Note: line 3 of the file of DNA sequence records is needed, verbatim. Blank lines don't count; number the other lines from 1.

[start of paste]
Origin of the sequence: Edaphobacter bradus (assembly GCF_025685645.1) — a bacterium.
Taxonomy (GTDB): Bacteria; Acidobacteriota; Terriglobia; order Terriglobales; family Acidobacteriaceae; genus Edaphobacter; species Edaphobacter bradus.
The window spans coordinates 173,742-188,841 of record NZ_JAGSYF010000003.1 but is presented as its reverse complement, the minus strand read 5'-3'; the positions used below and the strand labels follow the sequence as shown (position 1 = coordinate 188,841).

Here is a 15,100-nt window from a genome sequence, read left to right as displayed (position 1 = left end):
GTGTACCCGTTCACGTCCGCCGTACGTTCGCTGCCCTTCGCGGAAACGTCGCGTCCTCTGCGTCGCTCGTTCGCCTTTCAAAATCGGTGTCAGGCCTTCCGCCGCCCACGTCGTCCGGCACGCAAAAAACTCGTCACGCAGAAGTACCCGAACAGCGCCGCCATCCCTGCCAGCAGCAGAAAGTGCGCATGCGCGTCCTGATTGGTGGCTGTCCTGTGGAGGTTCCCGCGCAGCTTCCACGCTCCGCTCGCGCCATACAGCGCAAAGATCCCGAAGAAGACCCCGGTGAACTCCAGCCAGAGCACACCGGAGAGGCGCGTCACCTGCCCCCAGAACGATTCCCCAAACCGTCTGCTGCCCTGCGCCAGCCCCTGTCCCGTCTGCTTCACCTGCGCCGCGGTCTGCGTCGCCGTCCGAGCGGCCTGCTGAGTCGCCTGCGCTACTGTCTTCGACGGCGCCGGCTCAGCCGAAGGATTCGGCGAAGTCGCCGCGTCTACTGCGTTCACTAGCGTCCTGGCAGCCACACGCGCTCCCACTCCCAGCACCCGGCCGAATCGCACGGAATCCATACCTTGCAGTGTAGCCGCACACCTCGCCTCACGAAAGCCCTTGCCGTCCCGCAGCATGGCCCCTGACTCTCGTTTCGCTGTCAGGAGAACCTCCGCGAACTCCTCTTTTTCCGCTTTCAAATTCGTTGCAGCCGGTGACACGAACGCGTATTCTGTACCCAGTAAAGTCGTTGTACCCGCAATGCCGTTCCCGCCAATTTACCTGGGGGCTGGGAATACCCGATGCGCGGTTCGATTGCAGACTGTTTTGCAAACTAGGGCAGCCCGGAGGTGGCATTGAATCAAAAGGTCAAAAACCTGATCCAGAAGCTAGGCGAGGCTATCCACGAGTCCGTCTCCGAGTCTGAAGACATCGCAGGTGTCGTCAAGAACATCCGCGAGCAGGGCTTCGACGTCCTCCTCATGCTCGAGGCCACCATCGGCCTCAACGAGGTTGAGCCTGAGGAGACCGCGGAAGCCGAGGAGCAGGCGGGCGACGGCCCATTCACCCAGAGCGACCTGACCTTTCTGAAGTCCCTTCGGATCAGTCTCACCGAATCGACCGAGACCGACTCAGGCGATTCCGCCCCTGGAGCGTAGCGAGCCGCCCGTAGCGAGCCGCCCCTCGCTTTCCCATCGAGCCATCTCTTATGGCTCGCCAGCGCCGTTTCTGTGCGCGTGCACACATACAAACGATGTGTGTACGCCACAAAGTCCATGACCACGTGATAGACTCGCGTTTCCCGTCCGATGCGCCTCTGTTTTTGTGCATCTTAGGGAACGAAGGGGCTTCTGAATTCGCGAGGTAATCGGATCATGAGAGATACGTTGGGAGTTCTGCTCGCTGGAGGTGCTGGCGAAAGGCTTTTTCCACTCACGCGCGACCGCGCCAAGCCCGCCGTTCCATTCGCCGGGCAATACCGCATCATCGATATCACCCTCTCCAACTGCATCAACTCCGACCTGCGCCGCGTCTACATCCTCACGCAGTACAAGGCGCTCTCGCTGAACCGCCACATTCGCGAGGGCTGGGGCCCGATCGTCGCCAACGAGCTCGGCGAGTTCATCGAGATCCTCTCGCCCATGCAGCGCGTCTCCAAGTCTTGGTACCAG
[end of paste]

The window spans coordinates 173,742-188,841 of record NZ_JAGSYF010000003.1 but is presented as its reverse complement, the minus strand read 5'-3'; the positions used below and the strand labels follow the sequence as shown (position 1 = coordinate 188,841).